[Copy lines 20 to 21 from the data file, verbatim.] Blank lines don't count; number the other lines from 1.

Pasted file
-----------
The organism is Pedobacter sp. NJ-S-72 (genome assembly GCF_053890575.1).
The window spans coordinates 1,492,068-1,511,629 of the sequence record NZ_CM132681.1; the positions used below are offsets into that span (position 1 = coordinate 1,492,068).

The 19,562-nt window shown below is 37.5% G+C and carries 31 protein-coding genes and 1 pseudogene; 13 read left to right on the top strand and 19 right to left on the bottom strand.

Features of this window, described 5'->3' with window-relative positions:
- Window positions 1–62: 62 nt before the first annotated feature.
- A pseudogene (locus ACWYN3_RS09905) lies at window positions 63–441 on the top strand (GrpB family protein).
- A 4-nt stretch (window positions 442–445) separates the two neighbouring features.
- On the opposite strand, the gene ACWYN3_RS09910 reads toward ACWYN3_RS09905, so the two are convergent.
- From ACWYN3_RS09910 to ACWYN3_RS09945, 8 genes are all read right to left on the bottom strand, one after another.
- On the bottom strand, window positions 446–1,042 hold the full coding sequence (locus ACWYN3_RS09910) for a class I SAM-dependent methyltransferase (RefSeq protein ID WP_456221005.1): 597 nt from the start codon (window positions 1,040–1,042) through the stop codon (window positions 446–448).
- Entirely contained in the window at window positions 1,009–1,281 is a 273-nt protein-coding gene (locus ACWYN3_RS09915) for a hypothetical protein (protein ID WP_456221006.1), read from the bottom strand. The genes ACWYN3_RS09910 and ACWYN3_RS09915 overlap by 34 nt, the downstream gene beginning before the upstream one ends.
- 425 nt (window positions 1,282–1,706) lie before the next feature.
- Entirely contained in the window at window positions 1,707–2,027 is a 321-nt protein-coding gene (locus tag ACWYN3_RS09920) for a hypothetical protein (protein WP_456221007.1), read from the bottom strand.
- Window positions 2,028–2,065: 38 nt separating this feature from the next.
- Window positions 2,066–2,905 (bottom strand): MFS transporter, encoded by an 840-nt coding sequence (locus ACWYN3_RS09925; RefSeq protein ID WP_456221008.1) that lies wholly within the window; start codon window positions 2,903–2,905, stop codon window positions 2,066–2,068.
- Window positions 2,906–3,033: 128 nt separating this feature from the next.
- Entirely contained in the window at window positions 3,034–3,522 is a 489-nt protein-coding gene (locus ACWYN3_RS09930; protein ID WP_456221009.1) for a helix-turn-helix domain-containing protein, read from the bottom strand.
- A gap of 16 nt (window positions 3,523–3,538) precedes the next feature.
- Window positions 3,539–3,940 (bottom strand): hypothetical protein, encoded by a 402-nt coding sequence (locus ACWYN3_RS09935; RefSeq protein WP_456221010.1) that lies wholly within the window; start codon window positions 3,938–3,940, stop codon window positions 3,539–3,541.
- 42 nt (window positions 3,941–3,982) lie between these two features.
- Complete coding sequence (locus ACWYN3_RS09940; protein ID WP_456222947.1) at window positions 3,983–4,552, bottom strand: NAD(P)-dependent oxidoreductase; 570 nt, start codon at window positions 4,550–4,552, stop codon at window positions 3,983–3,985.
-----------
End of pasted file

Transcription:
- 42 nt (window positions 3,941–3,982) lie between these two features.
- Complete coding sequence (locus ACWYN3_RS09940; protein ID WP_456222947.1) at window positions 3,983–4,552, bottom strand: NAD(P)-dependent oxidoreductase; 570 nt, start codon at window positions 4,550–4,552, stop codon at window positions 3,983–3,985.